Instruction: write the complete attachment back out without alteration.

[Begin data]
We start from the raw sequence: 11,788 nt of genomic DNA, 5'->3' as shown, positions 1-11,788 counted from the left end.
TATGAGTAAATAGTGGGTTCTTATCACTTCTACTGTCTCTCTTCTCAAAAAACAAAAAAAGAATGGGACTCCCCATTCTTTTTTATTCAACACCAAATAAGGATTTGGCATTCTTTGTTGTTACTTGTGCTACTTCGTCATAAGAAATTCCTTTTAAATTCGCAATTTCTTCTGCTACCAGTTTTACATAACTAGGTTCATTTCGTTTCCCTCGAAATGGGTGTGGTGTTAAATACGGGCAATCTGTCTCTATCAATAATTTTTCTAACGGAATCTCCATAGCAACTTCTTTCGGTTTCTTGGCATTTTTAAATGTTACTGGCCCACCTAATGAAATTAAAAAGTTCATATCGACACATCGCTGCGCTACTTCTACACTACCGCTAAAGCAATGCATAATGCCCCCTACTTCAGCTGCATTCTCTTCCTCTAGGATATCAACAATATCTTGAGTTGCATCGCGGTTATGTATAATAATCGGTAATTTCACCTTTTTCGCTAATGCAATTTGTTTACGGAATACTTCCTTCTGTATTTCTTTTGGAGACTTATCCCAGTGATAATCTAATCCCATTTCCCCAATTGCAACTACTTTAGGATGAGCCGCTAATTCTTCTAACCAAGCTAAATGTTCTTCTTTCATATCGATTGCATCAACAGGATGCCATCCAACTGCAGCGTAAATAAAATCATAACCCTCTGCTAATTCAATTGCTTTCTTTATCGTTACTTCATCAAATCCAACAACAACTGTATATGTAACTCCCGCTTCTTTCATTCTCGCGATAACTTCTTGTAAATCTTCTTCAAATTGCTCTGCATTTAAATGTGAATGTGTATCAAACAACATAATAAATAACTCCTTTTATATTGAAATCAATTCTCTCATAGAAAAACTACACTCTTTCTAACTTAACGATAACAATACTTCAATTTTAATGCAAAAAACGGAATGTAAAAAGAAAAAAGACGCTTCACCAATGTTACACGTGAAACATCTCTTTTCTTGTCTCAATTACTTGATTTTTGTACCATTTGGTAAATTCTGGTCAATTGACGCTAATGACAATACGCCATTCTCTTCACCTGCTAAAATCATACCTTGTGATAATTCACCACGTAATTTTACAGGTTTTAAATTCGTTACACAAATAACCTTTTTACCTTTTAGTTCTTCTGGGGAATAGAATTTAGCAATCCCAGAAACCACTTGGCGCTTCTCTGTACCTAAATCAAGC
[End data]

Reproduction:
We start from the raw sequence: 11,788 nt of genomic DNA, 5'->3' as shown, positions 1-11,788 counted from the left end.
TATGAGTAAATAGTGGGTTCTTATCACTTCTACTGTCTCTCTTCTCAAAAAACAAAAAAAGAATGGGACTCCCCATTCTTTTTTATTCAACACCAAATAAGGATTTGGCATTCTTTGTTGTTACTTGTGCTACTTCGTCATAAGAAATTCCTTTTAAATTCGCAATTTCTTCTGCTACCAGTTTTACATAACTAGGTTCATTTCGTTTCCCTCGAAATGGGTGTGGTGTTAAATACGGGCAATCTGTCTCTATCAATAATTTTTCTAACGGAATCTCCATAGCAACTTCTTTCGGTTTCTTGGCATTTTTAAATGTTACTGGCCCACCTAATGAAATTAAAAAGTTCATATCGACACATCGCTGCGCTACTTCTACACTACCGCTAAAGCAATGCATAATGCCCCCTACTTCAGCTGCATTCTCTTCCTCTAGGATATCAACAATATCTTGAGTTGCATCGCGGTTATGTATAATAATCGGTAATTTCACCTTTTTCGCTAATGCAATTTGTTTACGGAATACTTCCTTCTGTATTTCTTTTGGAGACTTATCCCAGTGATAATCTAATCCCATTTCCCCAATTGCAACTACTTTAGGATGAGCCGCTAATTCTTCTAACCAAGCTAAATGTTCTTCTTTCATATCGATTGCATCAACAGGATGCCATCCAACTGCAGCGTAAATAAAATCATAACCCTCTGCTAATTCAATTGCTTTCTTTATCGTTACTTCATCAAATCCAACAACAACTGTATATGTAACTCCCGCTTCTTTCATTCTCGCGATAACTTCTTGTAAATCTTCTTCAAATTGCTCTGCATTTAAATGTGAATGTGTATCAAACAACATAATAAATAACTCCTTTTATATTGAAATCAATTCTCTCATAGAAAAACTACACTCTTTCTAACTTAACGATAACAATACTTCAATTTTAATGCAAAAAACGGAATGTAAAAAGAAAAAAGACGCTTCACCAATGTTACACGTGAAACATCTCTTTTCTTGTCTCAATTACTTGATTTTTGTACCATTTGGTAAATTCTGGTCAATTGACGCTAATGACAATACGCCATTCTCTTCACCTGCTAAAATCATACCTTGTGATAATTCACCACGTAATTTTACAGGTTTTAAATTCGTTACACAAATAACCTTTTTACCTTTTAGTTCTTCTGGGGAATAGAATTTAGCAATCCCAGAAACCACTTGGCGCTTCTCTGTACCTAAATCAAGC